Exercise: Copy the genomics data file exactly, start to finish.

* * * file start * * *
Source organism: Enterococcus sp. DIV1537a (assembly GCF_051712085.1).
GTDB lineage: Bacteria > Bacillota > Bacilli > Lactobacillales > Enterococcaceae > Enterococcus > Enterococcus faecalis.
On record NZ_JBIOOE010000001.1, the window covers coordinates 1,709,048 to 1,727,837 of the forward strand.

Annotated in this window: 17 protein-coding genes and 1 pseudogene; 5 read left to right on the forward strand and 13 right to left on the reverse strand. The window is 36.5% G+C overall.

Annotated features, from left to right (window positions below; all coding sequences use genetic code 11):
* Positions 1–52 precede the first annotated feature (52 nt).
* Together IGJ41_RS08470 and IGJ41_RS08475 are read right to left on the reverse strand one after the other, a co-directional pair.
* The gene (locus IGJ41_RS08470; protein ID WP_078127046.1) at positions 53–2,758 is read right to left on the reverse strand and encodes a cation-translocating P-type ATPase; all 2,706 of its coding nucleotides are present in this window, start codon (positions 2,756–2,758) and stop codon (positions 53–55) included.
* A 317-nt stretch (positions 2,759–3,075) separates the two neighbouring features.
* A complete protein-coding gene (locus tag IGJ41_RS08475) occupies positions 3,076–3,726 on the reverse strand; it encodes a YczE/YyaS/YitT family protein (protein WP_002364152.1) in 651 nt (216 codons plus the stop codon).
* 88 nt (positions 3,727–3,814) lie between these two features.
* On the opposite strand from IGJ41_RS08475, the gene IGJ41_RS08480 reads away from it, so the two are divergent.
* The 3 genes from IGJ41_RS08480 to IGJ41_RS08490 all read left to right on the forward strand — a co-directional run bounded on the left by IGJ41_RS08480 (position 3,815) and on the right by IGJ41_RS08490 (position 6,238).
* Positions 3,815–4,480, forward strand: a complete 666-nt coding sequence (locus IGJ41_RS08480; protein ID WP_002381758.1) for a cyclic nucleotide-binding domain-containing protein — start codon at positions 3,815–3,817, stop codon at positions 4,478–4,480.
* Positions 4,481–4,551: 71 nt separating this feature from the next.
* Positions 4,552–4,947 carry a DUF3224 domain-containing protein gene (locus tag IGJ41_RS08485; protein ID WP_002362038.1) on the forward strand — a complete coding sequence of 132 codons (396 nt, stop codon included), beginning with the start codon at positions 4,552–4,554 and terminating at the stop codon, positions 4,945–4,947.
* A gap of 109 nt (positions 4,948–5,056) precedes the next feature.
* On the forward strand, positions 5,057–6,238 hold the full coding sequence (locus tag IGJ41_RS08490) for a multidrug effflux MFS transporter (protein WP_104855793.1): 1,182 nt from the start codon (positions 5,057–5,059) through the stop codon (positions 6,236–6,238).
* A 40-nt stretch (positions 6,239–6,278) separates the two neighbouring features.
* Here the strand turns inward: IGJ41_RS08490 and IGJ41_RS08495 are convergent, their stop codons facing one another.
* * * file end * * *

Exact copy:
Source organism: Enterococcus sp. DIV1537a (assembly GCF_051712085.1).
GTDB lineage: Bacteria > Bacillota > Bacilli > Lactobacillales > Enterococcaceae > Enterococcus > Enterococcus faecalis.
On record NZ_JBIOOE010000001.1, the window covers coordinates 1,709,048 to 1,727,837 of the forward strand.

Annotated in this window: 17 protein-coding genes and 1 pseudogene; 5 read left to right on the forward strand and 13 right to left on the reverse strand. The window is 36.5% G+C overall.

Annotated features, from left to right (window positions below; all coding sequences use genetic code 11):
* Positions 1–52 precede the first annotated feature (52 nt).
* Together IGJ41_RS08470 and IGJ41_RS08475 are read right to left on the reverse strand one after the other, a co-directional pair.
* The gene (locus IGJ41_RS08470; protein ID WP_078127046.1) at positions 53–2,758 is read right to left on the reverse strand and encodes a cation-translocating P-type ATPase; all 2,706 of its coding nucleotides are present in this window, start codon (positions 2,756–2,758) and stop codon (positions 53–55) included.
* A 317-nt stretch (positions 2,759–3,075) separates the two neighbouring features.
* A complete protein-coding gene (locus tag IGJ41_RS08475) occupies positions 3,076–3,726 on the reverse strand; it encodes a YczE/YyaS/YitT family protein (protein WP_002364152.1) in 651 nt (216 codons plus the stop codon).
* 88 nt (positions 3,727–3,814) lie between these two features.
* On the opposite strand from IGJ41_RS08475, the gene IGJ41_RS08480 reads away from it, so the two are divergent.
* The 3 genes from IGJ41_RS08480 to IGJ41_RS08490 all read left to right on the forward strand — a co-directional run bounded on the left by IGJ41_RS08480 (position 3,815) and on the right by IGJ41_RS08490 (position 6,238).
* Positions 3,815–4,480, forward strand: a complete 666-nt coding sequence (locus IGJ41_RS08480; protein ID WP_002381758.1) for a cyclic nucleotide-binding domain-containing protein — start codon at positions 3,815–3,817, stop codon at positions 4,478–4,480.
* Positions 4,481–4,551: 71 nt separating this feature from the next.
* Positions 4,552–4,947 carry a DUF3224 domain-containing protein gene (locus tag IGJ41_RS08485; protein ID WP_002362038.1) on the forward strand — a complete coding sequence of 132 codons (396 nt, stop codon included), beginning with the start codon at positions 4,552–4,554 and terminating at the stop codon, positions 4,945–4,947.
* A gap of 109 nt (positions 4,948–5,056) precedes the next feature.
* On the forward strand, positions 5,057–6,238 hold the full coding sequence (locus tag IGJ41_RS08490) for a multidrug effflux MFS transporter (protein WP_104855793.1): 1,182 nt from the start codon (positions 5,057–5,059) through the stop codon (positions 6,236–6,238).
* A 40-nt stretch (positions 6,239–6,278) separates the two neighbouring features.
* Here the strand turns inward: IGJ41_RS08490 and IGJ41_RS08495 are convergent, their stop codons facing one another.